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The UAE minister was speaking in Dubai on 24 February after a joint press conference with Christine Lagarde, Managing Director of the International Monetary Fund (IMF) that VAT is expected to be introduced at a rate of 5% on 1 January 2018, with some limited exceptions including basic food items, healthcare and education.
But what is VAT? How does it affect the common man? I attempt to answer some of the most commonly asked questions below:-
What is VAT?
Value Added Tax (or VAT) is an indirect tax. Occasionally you might also see it referred to as a type of general consumption tax. In a country which has a VAT, it is imposed on most supplies of goods and services that are bought and sold.
VAT is one of the most common types of consumption tax found around the world. Over 150 countries have implemented VAT (or its equivalent, Goods and Services Tax), including all 29 European Union (EU) members, Canada, New Zealand, Australia, Singapore and Malaysia.
VAT is charged at each step of the ‘supply chain’. Ultimate consumers generally bear the VAT cost while Businesses collect and account for the tax, in a way acting as a tax collector on behalf of the government.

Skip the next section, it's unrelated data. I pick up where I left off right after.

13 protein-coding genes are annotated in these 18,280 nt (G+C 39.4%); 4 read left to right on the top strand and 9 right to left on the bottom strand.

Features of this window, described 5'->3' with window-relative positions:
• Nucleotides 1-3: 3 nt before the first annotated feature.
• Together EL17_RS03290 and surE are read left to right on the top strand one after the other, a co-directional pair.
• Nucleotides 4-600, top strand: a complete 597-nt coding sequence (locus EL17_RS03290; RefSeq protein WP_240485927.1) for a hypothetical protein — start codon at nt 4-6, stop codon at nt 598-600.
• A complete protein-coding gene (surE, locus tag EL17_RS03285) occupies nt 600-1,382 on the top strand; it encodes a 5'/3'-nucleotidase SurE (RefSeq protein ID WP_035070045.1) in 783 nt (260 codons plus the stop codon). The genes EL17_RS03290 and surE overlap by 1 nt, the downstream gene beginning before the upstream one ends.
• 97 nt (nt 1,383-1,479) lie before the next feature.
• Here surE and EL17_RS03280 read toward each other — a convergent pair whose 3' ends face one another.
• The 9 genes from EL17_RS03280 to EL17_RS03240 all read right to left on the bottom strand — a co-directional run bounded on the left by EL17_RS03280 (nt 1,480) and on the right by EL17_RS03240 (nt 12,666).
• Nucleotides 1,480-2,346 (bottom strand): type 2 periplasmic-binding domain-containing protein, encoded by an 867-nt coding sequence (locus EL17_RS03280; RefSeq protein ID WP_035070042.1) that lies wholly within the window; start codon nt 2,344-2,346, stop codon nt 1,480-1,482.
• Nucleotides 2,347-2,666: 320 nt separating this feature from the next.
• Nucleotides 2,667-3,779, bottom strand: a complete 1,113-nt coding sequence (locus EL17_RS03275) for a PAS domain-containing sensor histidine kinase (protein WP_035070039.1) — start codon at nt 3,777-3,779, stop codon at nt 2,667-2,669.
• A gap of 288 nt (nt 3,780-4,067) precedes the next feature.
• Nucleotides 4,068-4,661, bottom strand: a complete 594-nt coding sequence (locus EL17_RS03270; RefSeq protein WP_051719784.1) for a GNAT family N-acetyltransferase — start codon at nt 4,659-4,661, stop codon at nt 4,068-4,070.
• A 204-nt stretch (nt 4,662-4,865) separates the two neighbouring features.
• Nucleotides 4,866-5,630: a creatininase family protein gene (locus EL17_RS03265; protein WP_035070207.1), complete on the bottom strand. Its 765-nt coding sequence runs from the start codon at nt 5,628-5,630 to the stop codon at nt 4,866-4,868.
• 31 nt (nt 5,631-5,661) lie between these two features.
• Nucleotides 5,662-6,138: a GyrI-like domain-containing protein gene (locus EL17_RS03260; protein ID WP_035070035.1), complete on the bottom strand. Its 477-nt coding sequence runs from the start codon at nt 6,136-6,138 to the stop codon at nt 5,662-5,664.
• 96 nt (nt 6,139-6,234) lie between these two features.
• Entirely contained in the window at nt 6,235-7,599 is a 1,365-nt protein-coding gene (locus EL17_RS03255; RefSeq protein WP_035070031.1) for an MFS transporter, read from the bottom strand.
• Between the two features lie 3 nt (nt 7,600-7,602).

The UAE Federal and Emirate governments provide citizens and residents with many different public services – including hospitals, roads, public schools, parks, waste control, and police services. These services are paid for from the government budgets. VAT will provide country with a new source of income which will contribute to the continued provision of high quality public services into the future. It will also help government move towards its vision of reducing dependence on oil and other hydrocarbons as a source of revenue.
What will be taxed?
Electronics, smart phones, cars, jewellery, watches, eating out, and entertainment will fall under the taxed category.
What will be exempt from the tax?
The UAE government has already announced that 100 food items, health, education, bicycles, and social services would be exempted from VAT. That means your grocery, hospital or school bills will most likely remain unchanged, unless there are price hikes.
A new law, however, has yet to be released to specify which items are non-taxable. The UAE will remain tax-free in many ways even after the implementation of VAT as there is no income tax on salaries in the country. Free zones in the country also offers tax free environment including 100 per cent foreign ownership in free zones, ease of doing business.
Will buying electronics, clothes, home furnishings and other non-essentials, expect to pay more once VAT is implemented?
Yes. Since VAT is going to be levied on non-essentials, expect to pay a tax when buying electronic items, home appliances and other big-ticket goods. If you want to own a brand-new mobile phone that costs Dh2,600, for instance, prepare to pay an extra Dh130.
Yes, tourists are a significant source of revenue for the UAE and will pay VAT at the point of sale.
Will all businesses need to register with the government for VAT?